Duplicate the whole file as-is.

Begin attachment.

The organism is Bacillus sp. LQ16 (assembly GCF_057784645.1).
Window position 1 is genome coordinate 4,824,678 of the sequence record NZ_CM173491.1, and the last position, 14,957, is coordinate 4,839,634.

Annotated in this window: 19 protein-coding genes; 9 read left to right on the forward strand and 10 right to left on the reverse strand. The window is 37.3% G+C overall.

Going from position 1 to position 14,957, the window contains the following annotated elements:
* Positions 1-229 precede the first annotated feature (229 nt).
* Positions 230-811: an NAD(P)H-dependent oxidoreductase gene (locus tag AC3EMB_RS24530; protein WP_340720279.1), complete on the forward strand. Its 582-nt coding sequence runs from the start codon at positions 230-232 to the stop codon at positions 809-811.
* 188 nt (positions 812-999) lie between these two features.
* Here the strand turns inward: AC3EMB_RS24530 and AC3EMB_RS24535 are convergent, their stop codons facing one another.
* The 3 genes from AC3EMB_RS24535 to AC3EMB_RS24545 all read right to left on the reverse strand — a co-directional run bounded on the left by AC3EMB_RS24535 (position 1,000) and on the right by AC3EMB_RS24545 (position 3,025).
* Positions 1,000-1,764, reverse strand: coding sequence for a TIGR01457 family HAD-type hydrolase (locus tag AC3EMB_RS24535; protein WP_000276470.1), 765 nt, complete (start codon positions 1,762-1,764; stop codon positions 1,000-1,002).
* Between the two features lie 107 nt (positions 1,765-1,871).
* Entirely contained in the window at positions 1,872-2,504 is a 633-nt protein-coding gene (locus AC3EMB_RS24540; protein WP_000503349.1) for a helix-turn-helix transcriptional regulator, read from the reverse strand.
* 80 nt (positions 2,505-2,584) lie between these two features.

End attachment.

The organism is Bacillus sp. LQ16 (assembly GCF_057784645.1).
Window position 1 is genome coordinate 4,824,678 of the sequence record NZ_CM173491.1, and the last position, 14,957, is coordinate 4,839,634.

Annotated in this window: 19 protein-coding genes; 9 read left to right on the forward strand and 10 right to left on the reverse strand. The window is 37.3% G+C overall.

Going from position 1 to position 14,957, the window contains the following annotated elements:
* Positions 1-229 precede the first annotated feature (229 nt).
* Positions 230-811: an NAD(P)H-dependent oxidoreductase gene (locus tag AC3EMB_RS24530; protein WP_340720279.1), complete on the forward strand. Its 582-nt coding sequence runs from the start codon at positions 230-232 to the stop codon at positions 809-811.
* 188 nt (positions 812-999) lie between these two features.
* Here the strand turns inward: AC3EMB_RS24530 and AC3EMB_RS24535 are convergent, their stop codons facing one another.
* The 3 genes from AC3EMB_RS24535 to AC3EMB_RS24545 all read right to left on the reverse strand — a co-directional run bounded on the left by AC3EMB_RS24535 (position 1,000) and on the right by AC3EMB_RS24545 (position 3,025).
* Positions 1,000-1,764, reverse strand: coding sequence for a TIGR01457 family HAD-type hydrolase (locus tag AC3EMB_RS24535; protein WP_000276470.1), 765 nt, complete (start codon positions 1,762-1,764; stop codon positions 1,000-1,002).
* Between the two features lie 107 nt (positions 1,765-1,871).
* Entirely contained in the window at positions 1,872-2,504 is a 633-nt protein-coding gene (locus AC3EMB_RS24540; protein WP_000503349.1) for a helix-turn-helix transcriptional regulator, read from the reverse strand.
* 80 nt (positions 2,505-2,584) lie between these two features.